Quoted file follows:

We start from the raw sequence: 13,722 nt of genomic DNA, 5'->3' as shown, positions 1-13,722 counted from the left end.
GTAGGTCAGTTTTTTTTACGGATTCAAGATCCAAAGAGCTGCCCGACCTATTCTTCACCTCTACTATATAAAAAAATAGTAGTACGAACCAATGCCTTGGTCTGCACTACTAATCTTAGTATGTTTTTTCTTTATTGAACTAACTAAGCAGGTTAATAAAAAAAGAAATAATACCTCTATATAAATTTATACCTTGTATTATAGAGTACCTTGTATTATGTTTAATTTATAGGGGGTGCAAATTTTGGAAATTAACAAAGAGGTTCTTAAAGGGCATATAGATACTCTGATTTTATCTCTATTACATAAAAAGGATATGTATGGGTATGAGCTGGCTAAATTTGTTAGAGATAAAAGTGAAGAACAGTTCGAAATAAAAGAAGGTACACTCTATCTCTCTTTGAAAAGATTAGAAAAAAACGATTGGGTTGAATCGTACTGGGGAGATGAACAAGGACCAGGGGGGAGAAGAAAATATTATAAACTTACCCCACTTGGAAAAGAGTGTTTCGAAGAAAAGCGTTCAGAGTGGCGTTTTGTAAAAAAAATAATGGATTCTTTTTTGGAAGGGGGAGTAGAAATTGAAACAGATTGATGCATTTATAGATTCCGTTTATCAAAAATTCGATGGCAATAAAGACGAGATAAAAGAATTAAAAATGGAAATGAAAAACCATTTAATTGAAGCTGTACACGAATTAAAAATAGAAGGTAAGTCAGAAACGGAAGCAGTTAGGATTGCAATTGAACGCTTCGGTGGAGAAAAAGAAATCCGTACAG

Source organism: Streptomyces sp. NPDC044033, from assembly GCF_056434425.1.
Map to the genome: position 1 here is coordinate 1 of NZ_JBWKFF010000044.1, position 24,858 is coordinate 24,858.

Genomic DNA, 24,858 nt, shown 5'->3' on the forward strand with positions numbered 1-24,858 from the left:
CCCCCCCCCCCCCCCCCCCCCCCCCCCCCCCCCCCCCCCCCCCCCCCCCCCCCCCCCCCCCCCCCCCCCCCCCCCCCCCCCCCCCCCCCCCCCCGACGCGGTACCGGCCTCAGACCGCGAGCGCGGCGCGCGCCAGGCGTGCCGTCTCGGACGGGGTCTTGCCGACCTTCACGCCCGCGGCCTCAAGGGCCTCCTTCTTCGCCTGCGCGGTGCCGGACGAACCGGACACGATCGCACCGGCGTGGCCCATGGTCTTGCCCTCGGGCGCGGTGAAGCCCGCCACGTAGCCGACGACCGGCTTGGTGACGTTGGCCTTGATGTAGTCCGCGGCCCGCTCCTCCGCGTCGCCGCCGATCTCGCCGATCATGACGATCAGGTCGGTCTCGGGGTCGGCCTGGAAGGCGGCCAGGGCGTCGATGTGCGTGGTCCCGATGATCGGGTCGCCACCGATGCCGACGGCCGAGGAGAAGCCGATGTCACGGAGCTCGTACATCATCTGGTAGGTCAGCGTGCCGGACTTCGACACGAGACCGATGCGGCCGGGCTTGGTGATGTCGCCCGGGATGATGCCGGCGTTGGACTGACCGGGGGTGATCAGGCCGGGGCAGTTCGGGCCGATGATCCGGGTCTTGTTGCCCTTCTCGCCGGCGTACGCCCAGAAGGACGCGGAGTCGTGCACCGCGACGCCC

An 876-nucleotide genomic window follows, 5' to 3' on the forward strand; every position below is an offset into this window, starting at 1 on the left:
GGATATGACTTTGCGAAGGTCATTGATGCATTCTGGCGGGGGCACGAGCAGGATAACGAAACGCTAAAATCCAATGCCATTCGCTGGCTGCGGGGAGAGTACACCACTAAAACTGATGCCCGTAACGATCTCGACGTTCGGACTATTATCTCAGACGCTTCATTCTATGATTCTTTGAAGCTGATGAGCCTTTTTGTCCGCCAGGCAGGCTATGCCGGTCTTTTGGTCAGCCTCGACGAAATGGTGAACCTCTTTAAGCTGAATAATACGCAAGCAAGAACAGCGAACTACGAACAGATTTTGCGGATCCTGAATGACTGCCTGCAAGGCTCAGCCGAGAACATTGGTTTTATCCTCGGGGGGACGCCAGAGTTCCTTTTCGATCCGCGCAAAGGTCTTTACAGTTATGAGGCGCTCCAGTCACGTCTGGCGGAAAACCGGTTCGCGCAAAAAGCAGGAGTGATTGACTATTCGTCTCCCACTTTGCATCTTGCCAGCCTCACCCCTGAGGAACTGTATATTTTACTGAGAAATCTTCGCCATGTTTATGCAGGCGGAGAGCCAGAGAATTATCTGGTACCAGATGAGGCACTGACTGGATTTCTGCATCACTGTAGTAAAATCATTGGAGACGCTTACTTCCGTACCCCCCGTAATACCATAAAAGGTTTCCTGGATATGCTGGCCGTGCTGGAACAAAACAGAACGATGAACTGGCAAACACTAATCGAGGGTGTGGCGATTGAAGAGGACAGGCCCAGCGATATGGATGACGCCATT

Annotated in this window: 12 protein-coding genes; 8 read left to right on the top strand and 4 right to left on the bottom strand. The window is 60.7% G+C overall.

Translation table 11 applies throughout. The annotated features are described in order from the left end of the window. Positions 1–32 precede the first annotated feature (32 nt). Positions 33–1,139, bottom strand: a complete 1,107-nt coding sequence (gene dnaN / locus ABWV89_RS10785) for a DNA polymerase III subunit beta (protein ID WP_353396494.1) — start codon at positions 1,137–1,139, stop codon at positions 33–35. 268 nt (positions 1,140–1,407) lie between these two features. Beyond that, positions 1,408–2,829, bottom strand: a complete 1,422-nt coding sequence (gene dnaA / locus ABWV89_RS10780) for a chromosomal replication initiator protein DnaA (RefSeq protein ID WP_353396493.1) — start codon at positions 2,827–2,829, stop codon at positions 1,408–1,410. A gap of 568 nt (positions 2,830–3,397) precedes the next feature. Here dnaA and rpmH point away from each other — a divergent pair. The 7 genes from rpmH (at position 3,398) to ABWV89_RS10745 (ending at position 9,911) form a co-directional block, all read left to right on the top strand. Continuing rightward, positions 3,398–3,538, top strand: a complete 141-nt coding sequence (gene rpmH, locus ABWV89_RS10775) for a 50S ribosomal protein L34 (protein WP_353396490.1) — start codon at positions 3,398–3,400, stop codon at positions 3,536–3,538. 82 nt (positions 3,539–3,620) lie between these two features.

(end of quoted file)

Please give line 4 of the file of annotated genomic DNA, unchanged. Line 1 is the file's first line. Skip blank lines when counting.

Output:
Map to the genome: position 1 here is coordinate 1 of NZ_JBWKFF010000044.1, position 24,858 is coordinate 24,858.